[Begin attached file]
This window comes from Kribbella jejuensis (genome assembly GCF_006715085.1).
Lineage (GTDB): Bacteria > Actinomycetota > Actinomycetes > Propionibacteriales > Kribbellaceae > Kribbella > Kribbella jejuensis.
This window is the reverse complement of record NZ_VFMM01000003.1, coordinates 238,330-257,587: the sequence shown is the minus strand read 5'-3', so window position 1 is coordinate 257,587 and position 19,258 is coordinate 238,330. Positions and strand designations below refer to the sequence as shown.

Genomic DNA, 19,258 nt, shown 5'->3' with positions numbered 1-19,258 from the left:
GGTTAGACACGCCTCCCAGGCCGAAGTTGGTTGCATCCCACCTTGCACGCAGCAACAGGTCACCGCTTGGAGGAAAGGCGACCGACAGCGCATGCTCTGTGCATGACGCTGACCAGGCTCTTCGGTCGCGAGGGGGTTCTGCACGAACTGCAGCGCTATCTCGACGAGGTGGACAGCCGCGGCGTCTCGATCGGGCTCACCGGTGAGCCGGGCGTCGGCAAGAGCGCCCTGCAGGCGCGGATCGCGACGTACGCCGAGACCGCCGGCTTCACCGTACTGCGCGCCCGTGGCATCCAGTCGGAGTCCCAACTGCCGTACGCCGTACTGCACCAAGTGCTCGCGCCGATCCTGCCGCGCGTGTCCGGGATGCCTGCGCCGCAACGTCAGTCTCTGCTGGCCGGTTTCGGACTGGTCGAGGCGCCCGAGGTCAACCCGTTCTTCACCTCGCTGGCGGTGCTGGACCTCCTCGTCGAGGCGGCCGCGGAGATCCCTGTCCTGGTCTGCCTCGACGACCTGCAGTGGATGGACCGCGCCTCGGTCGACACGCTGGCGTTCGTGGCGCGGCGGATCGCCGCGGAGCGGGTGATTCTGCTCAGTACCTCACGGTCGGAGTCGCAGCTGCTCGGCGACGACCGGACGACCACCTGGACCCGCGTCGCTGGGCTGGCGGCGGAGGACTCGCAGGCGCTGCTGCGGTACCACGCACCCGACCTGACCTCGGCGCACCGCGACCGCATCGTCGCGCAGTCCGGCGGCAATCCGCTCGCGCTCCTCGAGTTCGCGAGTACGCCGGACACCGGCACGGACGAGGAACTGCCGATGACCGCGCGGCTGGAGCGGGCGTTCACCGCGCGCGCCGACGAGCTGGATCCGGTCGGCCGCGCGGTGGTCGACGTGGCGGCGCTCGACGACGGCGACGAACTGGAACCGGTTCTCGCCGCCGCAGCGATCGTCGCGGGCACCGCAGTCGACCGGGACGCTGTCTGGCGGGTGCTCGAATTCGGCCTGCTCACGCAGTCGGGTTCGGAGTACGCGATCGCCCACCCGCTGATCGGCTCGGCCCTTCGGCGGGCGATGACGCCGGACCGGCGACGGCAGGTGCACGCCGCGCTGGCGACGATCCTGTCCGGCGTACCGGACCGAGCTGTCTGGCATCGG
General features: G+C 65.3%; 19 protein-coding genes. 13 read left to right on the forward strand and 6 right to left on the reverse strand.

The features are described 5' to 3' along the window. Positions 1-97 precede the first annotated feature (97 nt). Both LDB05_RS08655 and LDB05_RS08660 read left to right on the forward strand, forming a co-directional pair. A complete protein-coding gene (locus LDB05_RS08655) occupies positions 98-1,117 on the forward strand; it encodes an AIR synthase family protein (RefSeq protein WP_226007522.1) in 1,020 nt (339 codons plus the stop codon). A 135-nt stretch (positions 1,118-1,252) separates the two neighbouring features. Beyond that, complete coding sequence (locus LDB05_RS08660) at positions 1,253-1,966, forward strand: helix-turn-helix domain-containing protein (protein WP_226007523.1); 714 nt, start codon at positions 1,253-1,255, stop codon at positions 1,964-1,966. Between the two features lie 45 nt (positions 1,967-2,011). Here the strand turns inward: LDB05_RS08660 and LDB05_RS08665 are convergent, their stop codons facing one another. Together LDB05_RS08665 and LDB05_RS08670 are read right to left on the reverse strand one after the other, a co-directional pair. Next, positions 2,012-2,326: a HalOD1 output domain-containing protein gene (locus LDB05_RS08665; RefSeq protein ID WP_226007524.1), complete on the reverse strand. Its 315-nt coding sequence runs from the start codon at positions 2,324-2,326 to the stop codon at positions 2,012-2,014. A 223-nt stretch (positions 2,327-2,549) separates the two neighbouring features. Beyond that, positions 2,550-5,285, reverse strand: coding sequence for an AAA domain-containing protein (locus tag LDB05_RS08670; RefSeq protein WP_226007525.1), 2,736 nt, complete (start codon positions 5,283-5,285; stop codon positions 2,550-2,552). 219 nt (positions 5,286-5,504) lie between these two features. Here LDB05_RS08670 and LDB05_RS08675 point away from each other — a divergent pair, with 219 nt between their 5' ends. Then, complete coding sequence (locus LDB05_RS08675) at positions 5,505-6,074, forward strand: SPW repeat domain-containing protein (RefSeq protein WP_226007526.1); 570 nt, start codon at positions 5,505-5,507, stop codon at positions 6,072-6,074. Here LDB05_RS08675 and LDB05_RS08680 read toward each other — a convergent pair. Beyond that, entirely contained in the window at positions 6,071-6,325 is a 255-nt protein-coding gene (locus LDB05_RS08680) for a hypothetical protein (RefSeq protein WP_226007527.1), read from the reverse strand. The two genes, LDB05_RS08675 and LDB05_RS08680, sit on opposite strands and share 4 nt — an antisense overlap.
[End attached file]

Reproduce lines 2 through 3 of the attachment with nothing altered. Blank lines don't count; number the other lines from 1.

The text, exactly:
Lineage (GTDB): Bacteria > Actinomycetota > Actinomycetes > Propionibacteriales > Kribbellaceae > Kribbella > Kribbella jejuensis.
This window is the reverse complement of record NZ_VFMM01000003.1, coordinates 238,330-257,587: the sequence shown is the minus strand read 5'-3', so window position 1 is coordinate 257,587 and position 19,258 is coordinate 238,330. Positions and strand designations below refer to the sequence as shown.